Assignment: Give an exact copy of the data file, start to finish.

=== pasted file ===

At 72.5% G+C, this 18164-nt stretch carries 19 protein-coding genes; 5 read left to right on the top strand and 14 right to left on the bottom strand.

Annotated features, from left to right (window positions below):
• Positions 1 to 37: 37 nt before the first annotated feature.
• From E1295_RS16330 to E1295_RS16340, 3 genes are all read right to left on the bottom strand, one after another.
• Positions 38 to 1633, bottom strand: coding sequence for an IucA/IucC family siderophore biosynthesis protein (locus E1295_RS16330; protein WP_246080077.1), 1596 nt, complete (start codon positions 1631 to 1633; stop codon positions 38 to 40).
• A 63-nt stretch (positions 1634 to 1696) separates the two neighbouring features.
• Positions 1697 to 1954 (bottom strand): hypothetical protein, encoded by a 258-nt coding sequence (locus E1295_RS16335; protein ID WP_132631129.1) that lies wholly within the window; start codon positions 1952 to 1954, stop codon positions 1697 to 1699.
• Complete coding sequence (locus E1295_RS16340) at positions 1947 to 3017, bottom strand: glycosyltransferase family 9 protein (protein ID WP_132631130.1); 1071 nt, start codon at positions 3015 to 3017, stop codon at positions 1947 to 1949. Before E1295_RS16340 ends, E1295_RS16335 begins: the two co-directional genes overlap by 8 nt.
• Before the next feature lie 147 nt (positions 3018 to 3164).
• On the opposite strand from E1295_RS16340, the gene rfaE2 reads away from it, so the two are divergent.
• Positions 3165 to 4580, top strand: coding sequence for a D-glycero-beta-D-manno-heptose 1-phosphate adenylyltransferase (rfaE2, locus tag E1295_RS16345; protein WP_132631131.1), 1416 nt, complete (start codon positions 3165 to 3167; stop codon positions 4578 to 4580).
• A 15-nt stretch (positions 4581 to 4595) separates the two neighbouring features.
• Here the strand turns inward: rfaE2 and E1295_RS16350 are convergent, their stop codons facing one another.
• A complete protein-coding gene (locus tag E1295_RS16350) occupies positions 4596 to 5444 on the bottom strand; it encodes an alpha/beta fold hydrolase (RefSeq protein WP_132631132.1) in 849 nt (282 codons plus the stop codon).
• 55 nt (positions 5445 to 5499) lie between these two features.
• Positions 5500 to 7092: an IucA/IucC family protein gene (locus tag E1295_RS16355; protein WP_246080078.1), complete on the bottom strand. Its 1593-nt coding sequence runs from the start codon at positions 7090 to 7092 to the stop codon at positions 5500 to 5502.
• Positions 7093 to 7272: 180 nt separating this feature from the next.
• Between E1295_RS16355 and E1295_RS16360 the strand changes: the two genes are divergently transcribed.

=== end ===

At 72.5% G+C, this 18164-nt stretch carries 19 protein-coding genes; 5 read left to right on the top strand and 14 right to left on the bottom strand.

Annotated features, from left to right (window positions below):
• Positions 1 to 37: 37 nt before the first annotated feature.
• From E1295_RS16330 to E1295_RS16340, 3 genes are all read right to left on the bottom strand, one after another.
• Positions 38 to 1633, bottom strand: coding sequence for an IucA/IucC family siderophore biosynthesis protein (locus E1295_RS16330; protein WP_246080077.1), 1596 nt, complete (start codon positions 1631 to 1633; stop codon positions 38 to 40).
• A 63-nt stretch (positions 1634 to 1696) separates the two neighbouring features.
• Positions 1697 to 1954 (bottom strand): hypothetical protein, encoded by a 258-nt coding sequence (locus E1295_RS16335; protein ID WP_132631129.1) that lies wholly within the window; start codon positions 1952 to 1954, stop codon positions 1697 to 1699.
• Complete coding sequence (locus E1295_RS16340) at positions 1947 to 3017, bottom strand: glycosyltransferase family 9 protein (protein ID WP_132631130.1); 1071 nt, start codon at positions 3015 to 3017, stop codon at positions 1947 to 1949. Before E1295_RS16340 ends, E1295_RS16335 begins: the two co-directional genes overlap by 8 nt.
• Before the next feature lie 147 nt (positions 3018 to 3164).
• On the opposite strand from E1295_RS16340, the gene rfaE2 reads away from it, so the two are divergent.
• Positions 3165 to 4580, top strand: coding sequence for a D-glycero-beta-D-manno-heptose 1-phosphate adenylyltransferase (rfaE2, locus tag E1295_RS16345; protein WP_132631131.1), 1416 nt, complete (start codon positions 3165 to 3167; stop codon positions 4578 to 4580).
• A 15-nt stretch (positions 4581 to 4595) separates the two neighbouring features.
• Here the strand turns inward: rfaE2 and E1295_RS16350 are convergent, their stop codons facing one another.
• A complete protein-coding gene (locus tag E1295_RS16350) occupies positions 4596 to 5444 on the bottom strand; it encodes an alpha/beta fold hydrolase (RefSeq protein WP_132631132.1) in 849 nt (282 codons plus the stop codon).
• 55 nt (positions 5445 to 5499) lie between these two features.
• Positions 5500 to 7092: an IucA/IucC family protein gene (locus tag E1295_RS16355; protein WP_246080078.1), complete on the bottom strand. Its 1593-nt coding sequence runs from the start codon at positions 7090 to 7092 to the stop codon at positions 5500 to 5502.
• Positions 7093 to 7272: 180 nt separating this feature from the next.
• Between E1295_RS16355 and E1295_RS16360 the strand changes: the two genes are divergently transcribed.